While I was abroad in 2015 and 2016 I wrote about every trip except Amsterdam. It was a strange weekend which I spent mostly alone, then in part with an aunt, uncle, and cousin who were passing through on their Scandi-German vacation. While I liked it a lot, I also was sad to see how overrun and diluted it is, like Venice. There is more to the city than legal drugs and prostitution.
Traveling alone is a taste that many acquire by necessity. I have always embraced my independence, but realized on this trip and in general living alone in a new country with no existing friends, that I do like the companionship of a good group to explore a brand new city.
I remember thinking that I would meet people online or in coffee shops and bars, but life is rarely that serendipitous. What was equally alienating: I didn’t have mobile service or data (backward Italian WIND), so I relied solely on paper maps and wifi.
Before arriving in Amsterdam I received some recommendations from a Dutch friend in my program (Stein!), but went in blind otherwise, including where to stay. Lodging is pricey, even for very small rooms in glorified hostels. I booked three nights in a hipster motel off Sarphatipark—the Arcade. My single-bed room was the size of a large shower stall. The shower was the size of a small bureau. And the bureau was surprisingly spacious.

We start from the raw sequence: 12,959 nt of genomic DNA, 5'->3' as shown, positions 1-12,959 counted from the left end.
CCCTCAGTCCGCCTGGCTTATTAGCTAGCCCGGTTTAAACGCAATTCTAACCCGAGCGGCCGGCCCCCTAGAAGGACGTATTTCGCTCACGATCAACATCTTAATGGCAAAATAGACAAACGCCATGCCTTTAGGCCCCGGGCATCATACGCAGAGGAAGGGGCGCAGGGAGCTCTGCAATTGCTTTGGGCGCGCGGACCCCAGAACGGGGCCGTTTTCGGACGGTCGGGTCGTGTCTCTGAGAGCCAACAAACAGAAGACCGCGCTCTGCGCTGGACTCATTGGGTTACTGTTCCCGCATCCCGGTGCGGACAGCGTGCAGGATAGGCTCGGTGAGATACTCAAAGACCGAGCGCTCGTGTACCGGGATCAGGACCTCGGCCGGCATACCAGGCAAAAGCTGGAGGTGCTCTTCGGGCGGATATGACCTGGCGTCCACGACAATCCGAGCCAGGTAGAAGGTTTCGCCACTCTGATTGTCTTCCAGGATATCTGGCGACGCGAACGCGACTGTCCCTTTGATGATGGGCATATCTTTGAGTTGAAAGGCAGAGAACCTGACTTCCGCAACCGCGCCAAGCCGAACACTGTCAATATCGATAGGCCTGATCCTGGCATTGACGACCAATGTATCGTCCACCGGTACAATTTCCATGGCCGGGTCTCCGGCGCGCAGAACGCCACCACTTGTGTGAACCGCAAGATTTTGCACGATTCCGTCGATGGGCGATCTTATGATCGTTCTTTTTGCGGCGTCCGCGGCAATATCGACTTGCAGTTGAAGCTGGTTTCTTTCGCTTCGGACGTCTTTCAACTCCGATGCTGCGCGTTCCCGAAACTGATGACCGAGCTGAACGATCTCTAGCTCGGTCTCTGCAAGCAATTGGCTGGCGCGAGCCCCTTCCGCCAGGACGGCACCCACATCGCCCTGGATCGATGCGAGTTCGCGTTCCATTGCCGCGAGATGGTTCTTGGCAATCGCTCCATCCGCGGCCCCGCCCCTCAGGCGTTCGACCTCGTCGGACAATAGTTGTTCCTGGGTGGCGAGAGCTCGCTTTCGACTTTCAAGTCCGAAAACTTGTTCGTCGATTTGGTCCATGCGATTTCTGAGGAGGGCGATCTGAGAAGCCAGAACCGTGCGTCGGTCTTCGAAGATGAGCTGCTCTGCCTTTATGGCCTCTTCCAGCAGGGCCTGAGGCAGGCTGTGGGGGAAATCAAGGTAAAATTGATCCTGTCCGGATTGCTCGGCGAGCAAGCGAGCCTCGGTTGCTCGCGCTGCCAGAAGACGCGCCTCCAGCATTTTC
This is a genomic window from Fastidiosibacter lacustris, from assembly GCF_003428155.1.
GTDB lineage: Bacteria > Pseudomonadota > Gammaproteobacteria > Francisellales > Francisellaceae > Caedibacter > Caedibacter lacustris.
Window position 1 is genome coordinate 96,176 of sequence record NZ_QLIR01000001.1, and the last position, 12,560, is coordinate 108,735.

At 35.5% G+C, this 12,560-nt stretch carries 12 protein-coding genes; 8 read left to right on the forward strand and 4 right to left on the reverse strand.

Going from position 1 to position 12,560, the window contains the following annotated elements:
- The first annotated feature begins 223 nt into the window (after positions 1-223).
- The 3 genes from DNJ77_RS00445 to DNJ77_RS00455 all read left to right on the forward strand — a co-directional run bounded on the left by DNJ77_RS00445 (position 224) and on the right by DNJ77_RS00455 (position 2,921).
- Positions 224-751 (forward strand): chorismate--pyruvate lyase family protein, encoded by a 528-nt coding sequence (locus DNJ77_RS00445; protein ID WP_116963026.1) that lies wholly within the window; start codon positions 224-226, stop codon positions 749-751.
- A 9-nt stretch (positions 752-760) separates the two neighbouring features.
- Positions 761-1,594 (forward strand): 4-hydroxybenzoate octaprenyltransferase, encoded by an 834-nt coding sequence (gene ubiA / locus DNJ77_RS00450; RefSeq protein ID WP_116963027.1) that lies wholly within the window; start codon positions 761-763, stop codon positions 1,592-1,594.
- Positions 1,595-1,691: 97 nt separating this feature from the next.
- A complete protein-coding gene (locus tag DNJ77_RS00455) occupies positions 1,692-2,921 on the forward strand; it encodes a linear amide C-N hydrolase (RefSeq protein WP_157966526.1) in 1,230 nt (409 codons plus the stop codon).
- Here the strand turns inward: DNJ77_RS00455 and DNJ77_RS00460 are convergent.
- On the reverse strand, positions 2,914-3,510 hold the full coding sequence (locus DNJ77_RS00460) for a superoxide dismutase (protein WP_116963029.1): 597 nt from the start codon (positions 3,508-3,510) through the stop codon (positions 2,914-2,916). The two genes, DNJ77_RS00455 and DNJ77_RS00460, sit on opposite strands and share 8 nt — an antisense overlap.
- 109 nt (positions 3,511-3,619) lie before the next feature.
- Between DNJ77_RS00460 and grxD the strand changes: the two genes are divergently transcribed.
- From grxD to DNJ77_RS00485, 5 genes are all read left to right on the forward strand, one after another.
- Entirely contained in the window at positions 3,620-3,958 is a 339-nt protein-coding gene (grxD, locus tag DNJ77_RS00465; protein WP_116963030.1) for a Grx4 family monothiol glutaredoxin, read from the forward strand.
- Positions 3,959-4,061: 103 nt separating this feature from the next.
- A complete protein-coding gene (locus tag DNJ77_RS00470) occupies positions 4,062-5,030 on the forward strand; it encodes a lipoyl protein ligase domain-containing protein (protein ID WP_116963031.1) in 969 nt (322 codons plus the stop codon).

Amsterdam’s urban layout is a half-moon of concentric circular canals and boulevards along the axis of the IJ (big main canal that connects to the North Sea). Parts of it feel a lot like New York or Boston. The brownstone and townhouse architectural styles of those cities are clearly lifted from the Dutch. It’s a compact area, logical to navigate because everything radiates from a central point and streetcars run along almost every major road, to and from the center or around it.
I passed and partook in many juice bars (The Cold Pressed Juicery), local coffee chains (coffeecompany, Scandinavian Embassy), and organic markets (Marqt). I ate lunch at a darling cafe called Pluk. The city’s embrace of “clean” eating reminded me a lot of the US. Far beyond anything I see domestically were the prolific electric charging stations connected to electric or electric-hybrid cars that are still considered niche elsewhere. This is a trend incentivized by the Dutch government.
Of course biking is the primary mode for commuting around the city, which I did and many others do in a comically serious, focused way. Don’t dither about!
To my delight, there are also countless 1980s-era Mercedes (W114, W123) in various states of preservation. They fit with the maritime West Village artsy-analog vibe. And everyone speaks English in addition to Dutch and, probably, German or French. Like Stockholm, and most of Northern Europe, English is virtually a required second language given its place as a common currency in the world. This in contrast to Southern Europe (like Italy), where English is still hit or miss.
Amsterdam is a blend of ruffian, chaotic Southern Europe and orderly, logical Northern Europe. It’s sophisticated, progressive, and globally relevant, while its upbringing feels gritty and hedonistic. I got plenty of whiffs that recalled New Orleans and Brooklyn, with a dash of Seattle for its weather and liberalism.
I would (will?) definitely return to Amsterdam. It is worth a longer visit. The cat museum (ahem, kattenkabinet) alone is a worthy stop to pause and pet a furry one. It would be even more interesting, I think, to see other parts of the country, much of which sits below sea level. A recent CBS Sunday Morning segment highlighted the Dutch mastery in preserving its delicate landscape—and how US cities late to the climate change game might do the same.
My map of Amsterdam Spots.